Yet the EBRI findings report something different--that 42 percent polled gave the uncertain job market as their number one issue.

Americans not so concerned about retirement -- for now
"Retirement is not America's primary concern right now," said Jack VanDerhei of EBRI, in a recent news release. "Their concern is job security."
Both Joe and Jill also believe that Social Security and Medicare will provide less than what they planned for.
But again, EBRI findings do not match their skepticism.
Even with various politicians speaking out to curb Social Security and Medicare, EBRI polled workers showed more confidence this year than last, stating belief that current level of benefits would be there when they retire.
Some 59 percent asked about entitlement programs responded confidentially that Social Security would provide them with benefits at least equal to benefits received by retirees today, a significant jump of 10 percent points from a year ago.
While most of Joe and Jill's attitudes and experiences appear to resemble those of workers polled by EBRI, there appears to be one more difference, and that is in the possibility of seeking help through technology.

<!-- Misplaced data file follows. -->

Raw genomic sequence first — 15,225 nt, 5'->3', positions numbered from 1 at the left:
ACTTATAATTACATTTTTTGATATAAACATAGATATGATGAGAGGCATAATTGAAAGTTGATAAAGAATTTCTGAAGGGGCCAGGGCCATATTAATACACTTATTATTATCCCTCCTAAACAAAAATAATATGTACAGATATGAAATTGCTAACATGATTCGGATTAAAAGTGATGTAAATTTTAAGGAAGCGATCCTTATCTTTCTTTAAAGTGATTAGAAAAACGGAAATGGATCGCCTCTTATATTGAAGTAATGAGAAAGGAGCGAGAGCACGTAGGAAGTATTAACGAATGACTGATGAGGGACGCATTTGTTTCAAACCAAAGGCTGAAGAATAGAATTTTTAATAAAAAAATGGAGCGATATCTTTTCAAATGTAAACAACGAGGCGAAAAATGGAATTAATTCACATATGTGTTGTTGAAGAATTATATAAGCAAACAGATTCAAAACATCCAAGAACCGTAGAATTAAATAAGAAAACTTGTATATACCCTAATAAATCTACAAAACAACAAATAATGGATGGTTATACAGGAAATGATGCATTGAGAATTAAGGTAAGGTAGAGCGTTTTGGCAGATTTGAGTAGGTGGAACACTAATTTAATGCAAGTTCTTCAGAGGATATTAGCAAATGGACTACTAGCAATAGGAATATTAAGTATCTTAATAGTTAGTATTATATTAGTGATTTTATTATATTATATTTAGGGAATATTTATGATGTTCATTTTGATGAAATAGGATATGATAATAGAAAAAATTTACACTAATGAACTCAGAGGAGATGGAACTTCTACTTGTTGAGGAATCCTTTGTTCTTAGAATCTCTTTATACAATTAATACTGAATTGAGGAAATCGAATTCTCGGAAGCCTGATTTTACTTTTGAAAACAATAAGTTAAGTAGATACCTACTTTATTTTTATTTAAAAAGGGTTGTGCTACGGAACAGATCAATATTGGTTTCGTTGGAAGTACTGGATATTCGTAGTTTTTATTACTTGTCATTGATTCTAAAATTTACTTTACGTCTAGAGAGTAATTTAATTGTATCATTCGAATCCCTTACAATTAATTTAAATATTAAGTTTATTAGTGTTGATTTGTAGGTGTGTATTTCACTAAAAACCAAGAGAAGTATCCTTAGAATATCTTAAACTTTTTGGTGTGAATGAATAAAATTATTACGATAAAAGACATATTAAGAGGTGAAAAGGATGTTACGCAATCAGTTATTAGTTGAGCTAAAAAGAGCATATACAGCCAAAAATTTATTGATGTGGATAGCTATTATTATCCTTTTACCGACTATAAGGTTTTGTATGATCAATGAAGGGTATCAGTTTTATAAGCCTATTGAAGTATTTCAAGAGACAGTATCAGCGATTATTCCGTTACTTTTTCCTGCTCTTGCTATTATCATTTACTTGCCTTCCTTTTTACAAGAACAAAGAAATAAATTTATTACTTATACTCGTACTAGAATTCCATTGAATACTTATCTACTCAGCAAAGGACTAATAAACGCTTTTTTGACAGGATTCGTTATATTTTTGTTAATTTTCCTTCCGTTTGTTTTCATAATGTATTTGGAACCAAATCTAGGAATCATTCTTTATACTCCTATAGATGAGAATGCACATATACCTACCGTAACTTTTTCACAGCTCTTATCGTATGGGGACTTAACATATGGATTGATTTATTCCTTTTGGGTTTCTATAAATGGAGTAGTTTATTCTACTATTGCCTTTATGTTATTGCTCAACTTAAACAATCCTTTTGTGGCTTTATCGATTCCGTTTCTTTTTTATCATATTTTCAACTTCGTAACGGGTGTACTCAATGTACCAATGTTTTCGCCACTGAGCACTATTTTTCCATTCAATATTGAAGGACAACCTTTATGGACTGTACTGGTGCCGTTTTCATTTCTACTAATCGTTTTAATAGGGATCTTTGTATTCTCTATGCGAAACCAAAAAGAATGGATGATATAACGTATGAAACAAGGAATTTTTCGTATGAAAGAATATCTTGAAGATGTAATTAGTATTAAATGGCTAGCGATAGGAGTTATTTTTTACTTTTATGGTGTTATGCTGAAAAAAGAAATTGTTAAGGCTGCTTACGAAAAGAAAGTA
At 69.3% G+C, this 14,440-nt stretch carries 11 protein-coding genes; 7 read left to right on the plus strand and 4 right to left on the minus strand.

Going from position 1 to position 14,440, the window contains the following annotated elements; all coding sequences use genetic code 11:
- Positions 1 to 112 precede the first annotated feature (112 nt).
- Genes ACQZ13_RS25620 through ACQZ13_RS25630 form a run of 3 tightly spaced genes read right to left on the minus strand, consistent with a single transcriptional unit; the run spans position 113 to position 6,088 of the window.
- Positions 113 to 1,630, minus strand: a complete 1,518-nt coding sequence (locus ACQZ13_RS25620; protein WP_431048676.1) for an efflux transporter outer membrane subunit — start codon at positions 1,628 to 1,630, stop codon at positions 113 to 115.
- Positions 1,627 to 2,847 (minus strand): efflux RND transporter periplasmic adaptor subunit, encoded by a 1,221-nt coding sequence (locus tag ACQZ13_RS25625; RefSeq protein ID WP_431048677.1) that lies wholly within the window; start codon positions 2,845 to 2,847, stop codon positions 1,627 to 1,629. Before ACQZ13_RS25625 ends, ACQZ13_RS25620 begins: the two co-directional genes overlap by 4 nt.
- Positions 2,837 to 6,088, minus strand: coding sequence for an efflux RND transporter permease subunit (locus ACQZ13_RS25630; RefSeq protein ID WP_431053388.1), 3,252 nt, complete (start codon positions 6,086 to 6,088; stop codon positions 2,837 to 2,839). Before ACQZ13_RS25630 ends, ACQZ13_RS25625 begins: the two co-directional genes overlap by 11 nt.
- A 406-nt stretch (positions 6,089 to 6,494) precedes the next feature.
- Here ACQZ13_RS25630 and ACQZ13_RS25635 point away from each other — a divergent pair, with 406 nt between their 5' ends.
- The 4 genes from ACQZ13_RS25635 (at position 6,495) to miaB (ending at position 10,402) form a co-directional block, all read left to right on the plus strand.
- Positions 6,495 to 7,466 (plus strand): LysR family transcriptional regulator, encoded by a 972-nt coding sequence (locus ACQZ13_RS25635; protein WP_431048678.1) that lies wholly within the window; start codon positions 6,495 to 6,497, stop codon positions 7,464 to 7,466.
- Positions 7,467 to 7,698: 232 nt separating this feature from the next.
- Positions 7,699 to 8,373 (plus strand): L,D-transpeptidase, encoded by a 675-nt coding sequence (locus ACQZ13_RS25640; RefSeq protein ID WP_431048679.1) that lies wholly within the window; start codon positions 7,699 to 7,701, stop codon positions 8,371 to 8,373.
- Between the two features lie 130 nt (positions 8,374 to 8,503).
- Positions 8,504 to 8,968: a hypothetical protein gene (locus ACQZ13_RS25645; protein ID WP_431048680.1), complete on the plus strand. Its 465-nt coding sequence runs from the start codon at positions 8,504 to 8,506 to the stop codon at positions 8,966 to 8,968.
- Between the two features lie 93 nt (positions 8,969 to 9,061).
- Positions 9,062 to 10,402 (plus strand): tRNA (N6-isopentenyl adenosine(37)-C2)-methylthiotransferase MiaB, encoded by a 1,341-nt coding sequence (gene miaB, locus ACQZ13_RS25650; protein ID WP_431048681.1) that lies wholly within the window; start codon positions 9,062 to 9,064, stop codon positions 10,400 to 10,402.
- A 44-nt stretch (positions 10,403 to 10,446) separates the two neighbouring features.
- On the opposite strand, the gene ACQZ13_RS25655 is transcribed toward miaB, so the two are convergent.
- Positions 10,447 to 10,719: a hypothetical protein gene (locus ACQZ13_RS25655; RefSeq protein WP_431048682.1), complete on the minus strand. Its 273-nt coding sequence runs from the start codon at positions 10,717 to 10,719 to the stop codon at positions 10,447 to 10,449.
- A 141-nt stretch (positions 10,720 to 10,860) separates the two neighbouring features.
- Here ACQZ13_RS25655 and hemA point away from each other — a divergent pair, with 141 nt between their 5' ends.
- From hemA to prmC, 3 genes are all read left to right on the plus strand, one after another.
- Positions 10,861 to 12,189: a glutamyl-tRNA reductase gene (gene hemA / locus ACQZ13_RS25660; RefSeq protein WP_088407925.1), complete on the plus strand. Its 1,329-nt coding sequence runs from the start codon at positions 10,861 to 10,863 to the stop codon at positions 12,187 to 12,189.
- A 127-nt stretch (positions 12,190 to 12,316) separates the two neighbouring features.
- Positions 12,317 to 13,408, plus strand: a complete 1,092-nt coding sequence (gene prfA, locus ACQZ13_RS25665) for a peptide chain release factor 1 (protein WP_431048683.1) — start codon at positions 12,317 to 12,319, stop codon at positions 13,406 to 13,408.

Both Joe and Jill say they are comfortable in looking online for help with retirement planning, and in using technologies such as smart phones and tablets.
But EBRI's January 2012 survey found few participating workers and retirees comfortable using such online technologies, including seeking out help from financial professionals online.
Hence, Joe and Jill's advice: Take some technology classes ASAP.
"Even better, ask sons, daughters and grandchildren for help," Joe adds.
"They are usually more tech knowledgeable than some experts, and cost a lot less per hour!"
* * * * *
To arrange for Susan Klopfer to speak to your organization on retirement topics, contact her at
SUSAN KLOPFER,, author and speaker, writes on civil rights and diversity. Her newest books, Who Killed Emmett Till?" "Where Rebels Roost: Mississippi Civil Rights Revisited" and "The Emmett Till Book" are now in print and are carried in most online bookstores including Amazon, Barnes & Noble and in eBook versions on iBooks and Smashwords. "Where Rebels Roost" focuses on the Mississippi Delta, with stories about Emmett Till, Fannie Lou Hamer, Aaron Henry, Amzie Moore and many other civil rights foot soldiers. These books emphasize unsolved murders of Delta blacks from mid 1950s on. She is also the author of eBook, Cash In On Diversity. Klopfer is an award-winning journalist and former acquisitions and development editor for Prentice-Hall. Her computer book, "Abort, Retry, Fail!" was an alternate selection by the Book of-the-Month Club.